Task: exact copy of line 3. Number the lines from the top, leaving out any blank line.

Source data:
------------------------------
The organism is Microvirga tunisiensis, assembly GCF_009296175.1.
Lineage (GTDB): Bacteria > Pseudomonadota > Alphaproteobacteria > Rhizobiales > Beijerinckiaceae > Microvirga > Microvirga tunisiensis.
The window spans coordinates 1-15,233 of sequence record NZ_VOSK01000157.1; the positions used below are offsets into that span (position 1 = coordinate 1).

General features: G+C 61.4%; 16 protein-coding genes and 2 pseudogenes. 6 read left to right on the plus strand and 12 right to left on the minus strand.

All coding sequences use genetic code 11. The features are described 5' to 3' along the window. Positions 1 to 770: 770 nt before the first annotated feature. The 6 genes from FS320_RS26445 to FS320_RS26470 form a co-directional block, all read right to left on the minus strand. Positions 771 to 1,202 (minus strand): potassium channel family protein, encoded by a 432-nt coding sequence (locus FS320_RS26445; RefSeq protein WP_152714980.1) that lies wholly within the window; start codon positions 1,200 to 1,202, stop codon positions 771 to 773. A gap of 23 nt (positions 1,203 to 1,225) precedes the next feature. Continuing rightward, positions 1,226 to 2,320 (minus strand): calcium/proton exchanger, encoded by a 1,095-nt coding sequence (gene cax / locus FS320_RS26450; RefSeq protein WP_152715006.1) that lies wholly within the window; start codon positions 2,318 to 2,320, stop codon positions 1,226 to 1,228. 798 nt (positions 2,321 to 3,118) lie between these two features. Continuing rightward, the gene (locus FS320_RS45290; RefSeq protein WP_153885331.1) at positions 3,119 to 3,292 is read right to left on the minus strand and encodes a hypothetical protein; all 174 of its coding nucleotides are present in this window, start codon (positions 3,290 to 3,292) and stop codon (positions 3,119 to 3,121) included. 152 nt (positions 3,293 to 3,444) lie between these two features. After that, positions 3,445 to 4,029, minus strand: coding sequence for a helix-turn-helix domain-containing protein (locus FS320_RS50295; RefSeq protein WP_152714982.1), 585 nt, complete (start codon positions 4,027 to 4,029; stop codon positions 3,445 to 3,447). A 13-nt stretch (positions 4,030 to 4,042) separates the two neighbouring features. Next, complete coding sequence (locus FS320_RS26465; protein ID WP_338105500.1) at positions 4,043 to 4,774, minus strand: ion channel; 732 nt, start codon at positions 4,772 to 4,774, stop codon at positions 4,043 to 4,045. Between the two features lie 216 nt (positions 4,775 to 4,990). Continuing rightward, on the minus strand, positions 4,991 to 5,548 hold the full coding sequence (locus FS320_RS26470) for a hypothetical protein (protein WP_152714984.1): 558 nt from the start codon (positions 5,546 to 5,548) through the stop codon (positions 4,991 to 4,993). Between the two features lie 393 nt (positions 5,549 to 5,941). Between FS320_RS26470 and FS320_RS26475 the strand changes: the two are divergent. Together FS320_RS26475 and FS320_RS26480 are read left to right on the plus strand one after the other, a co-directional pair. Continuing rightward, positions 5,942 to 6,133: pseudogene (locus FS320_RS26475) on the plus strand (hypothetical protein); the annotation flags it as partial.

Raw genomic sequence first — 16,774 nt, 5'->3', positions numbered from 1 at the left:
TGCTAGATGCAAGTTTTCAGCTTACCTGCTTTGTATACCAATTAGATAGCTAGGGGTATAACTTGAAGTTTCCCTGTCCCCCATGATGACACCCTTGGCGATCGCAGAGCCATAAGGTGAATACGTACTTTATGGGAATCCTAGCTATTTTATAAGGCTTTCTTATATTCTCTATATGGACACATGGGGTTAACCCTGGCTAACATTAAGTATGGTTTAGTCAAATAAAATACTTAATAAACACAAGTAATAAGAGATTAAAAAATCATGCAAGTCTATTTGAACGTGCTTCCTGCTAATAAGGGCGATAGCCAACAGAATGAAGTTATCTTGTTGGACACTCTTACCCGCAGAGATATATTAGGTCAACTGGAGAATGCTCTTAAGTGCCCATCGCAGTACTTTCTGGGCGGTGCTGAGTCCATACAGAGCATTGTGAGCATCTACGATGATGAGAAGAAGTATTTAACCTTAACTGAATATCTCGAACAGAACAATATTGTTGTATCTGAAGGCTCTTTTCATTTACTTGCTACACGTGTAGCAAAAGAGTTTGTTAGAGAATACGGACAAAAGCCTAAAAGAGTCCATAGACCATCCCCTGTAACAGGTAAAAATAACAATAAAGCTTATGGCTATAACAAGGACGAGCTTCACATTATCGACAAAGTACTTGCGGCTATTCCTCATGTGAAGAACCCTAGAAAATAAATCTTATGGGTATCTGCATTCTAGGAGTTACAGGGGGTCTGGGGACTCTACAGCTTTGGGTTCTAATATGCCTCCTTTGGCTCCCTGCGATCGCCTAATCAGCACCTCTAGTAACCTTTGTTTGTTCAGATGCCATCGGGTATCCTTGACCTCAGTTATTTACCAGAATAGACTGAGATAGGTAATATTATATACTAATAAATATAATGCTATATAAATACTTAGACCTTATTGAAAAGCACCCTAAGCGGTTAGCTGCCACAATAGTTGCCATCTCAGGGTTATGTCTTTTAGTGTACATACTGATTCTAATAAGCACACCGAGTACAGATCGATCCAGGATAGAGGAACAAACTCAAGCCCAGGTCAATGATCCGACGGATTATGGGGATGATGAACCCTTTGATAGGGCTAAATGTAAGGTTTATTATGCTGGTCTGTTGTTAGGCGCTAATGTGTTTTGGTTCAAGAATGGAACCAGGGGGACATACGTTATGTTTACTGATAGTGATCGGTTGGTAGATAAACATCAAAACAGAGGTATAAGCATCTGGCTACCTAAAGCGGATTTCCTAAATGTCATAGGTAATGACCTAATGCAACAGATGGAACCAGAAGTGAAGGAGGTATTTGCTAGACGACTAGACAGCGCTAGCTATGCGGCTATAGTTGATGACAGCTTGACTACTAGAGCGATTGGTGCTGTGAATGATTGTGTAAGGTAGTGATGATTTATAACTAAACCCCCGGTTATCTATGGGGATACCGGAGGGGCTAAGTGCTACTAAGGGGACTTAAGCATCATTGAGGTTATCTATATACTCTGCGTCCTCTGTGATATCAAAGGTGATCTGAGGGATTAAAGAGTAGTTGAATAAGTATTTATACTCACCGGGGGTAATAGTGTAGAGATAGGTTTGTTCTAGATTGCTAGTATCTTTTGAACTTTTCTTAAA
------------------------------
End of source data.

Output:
The window spans coordinates 1-15,233 of sequence record NZ_VOSK01000157.1; the positions used below are offsets into that span (position 1 = coordinate 1).